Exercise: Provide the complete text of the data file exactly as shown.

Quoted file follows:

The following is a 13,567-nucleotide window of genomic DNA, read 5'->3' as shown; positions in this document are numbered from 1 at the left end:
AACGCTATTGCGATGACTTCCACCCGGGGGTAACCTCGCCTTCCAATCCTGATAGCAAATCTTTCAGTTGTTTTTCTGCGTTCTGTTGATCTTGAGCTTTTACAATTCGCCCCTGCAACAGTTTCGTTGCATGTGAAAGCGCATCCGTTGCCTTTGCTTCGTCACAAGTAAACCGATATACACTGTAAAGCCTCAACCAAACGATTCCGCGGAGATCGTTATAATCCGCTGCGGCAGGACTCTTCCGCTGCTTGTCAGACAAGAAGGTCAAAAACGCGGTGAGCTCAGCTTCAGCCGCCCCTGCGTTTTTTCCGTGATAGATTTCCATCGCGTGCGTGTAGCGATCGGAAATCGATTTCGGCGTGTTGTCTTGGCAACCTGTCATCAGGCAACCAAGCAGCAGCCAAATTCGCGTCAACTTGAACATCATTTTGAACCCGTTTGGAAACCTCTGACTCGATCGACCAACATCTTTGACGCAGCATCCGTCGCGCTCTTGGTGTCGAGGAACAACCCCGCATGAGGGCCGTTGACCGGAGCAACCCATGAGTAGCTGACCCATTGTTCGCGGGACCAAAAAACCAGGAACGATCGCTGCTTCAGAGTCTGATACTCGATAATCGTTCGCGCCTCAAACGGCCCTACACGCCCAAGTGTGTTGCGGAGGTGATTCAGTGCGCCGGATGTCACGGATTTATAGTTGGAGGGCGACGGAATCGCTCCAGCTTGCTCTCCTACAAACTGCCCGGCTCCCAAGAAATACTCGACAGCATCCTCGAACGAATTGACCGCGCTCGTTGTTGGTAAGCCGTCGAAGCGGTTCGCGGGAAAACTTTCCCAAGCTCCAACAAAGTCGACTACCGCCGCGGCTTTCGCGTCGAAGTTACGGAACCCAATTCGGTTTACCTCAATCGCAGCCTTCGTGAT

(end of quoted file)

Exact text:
The following is a 13,567-nucleotide window of genomic DNA, read 5'->3' as shown; positions in this document are numbered from 1 at the left end:
AACGCTATTGCGATGACTTCCACCCGGGGGTAACCTCGCCTTCCAATCCTGATAGCAAATCTTTCAGTTGTTTTTCTGCGTTCTGTTGATCTTGAGCTTTTACAATTCGCCCCTGCAACAGTTTCGTTGCATGTGAAAGCGCATCCGTTGCCTTTGCTTCGTCACAAGTAAACCGATATACACTGTAAAGCCTCAACCAAACGATTCCGCGGAGATCGTTATAATCCGCTGCGGCAGGACTCTTCCGCTGCTTGTCAGACAAGAAGGTCAAAAACGCGGTGAGCTCAGCTTCAGCCGCCCCTGCGTTTTTTCCGTGATAGATTTCCATCGCGTGCGTGTAGCGATCGGAAATCGATTTCGGCGTGTTGTCTTGGCAACCTGTCATCAGGCAACCAAGCAGCAGCCAAATTCGCGTCAACTTGAACATCATTTTGAACCCGTTTGGAAACCTCTGACTCGATCGACCAACATCTTTGACGCAGCATCCGTCGCGCTCTTGGTGTCGAGGAACAACCCCGCATGAGGGCCGTTGACCGGAGCAACCCATGAGTAGCTGACCCATTGTTCGCGGGACCAAAAAACCAGGAACGATCGCTGCTTCAGAGTCTGATACTCGATAATCGTTCGCGCCTCAAACGGCCCTACACGCCCAAGTGTGTTGCGGAGGTGATTCAGTGCGCCGGATGTCACGGATTTATAGTTGGAGGGCGACGGAATCGCTCCAGCTTGCTCTCCTACAAACTGCCCGGCTCCCAAGAAATACTCGACAGCATCCTCGAACGAATTGACCGCGCTCGTTGTTGGTAAGCCGTCGAAGCGGTTCGCGGGAAAACTTTCCCAAGCTCCAACAAAGTCGACTACCGCCGCGGCTTTCGCGTCGAAGTTACGGAACCCAATTCGGTTTACCTCAATCGCAGCCTTCGTGAT